Abstract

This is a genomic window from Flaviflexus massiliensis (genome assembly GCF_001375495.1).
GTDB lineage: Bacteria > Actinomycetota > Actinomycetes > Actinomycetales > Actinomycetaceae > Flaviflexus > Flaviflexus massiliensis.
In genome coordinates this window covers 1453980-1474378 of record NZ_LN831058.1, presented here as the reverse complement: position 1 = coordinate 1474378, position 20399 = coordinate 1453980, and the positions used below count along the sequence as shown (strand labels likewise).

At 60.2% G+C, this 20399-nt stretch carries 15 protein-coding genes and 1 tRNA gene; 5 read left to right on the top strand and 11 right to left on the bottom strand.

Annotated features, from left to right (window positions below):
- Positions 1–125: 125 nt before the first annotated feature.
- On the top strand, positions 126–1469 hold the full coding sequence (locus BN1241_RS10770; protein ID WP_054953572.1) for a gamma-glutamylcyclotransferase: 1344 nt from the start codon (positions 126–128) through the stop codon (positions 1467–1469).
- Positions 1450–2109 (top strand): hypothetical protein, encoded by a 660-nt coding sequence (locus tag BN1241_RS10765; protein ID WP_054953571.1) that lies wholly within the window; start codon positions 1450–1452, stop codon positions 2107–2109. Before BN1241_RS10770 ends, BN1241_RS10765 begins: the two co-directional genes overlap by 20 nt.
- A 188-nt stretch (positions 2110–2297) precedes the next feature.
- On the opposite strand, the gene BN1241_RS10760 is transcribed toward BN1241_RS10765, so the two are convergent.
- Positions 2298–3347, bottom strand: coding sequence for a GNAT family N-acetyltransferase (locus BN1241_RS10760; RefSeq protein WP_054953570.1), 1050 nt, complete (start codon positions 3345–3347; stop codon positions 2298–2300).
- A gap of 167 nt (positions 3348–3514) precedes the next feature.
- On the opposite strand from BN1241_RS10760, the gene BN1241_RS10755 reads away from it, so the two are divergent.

The FAMOUS area, which straddles the Mid-Atlantic Ridge on the southwest extension of the Azores Plateau in the Atlantic Ocean, has been studied by means of morphotectonic and magnetic anomaly analysis. Major morphologic elements are (1) the rift valleys and associated fault blocks, (2) the transform faults, and (3) diagonal linear trends intersecting the azimuths of the rift valleys and transform faults. Within the past 6 m.y. the area has been characterized by a reorientation of the spreading axis, from an oblique trend toward an orthogonal pattern relative to the transform faults. The long and nearly continuous early spreading axis, with a strike of N50 °E, broke up into smaller rift segments, which progressively rotated to their present strike (about N23 °E) and now appear to be recombining through asymmetric spreading to form the continuous axis it now has. The process involved complex migrations of the larger rift segments through asymmetric spreading, as well as jumping of shorter rift segments and migration of transform faults, the latter mechanism leading to the diagonal troughs. The presence of parallel spreading axes and the propagation of rift axes may be due to coupling across transform plate boundaries. These boundaries are complex shear zones with tension cracks and en echelon fault scarps deviating from the overall trend of the zone; this implies that the fracture zones might be leaky. The reorientation of the spreading axis in the FAMOUS area seems not to be a unique event but a phenomenon that has been repeated periodically. It has tentatively been correlated with recurrent plume activity below the Azores Plateau.

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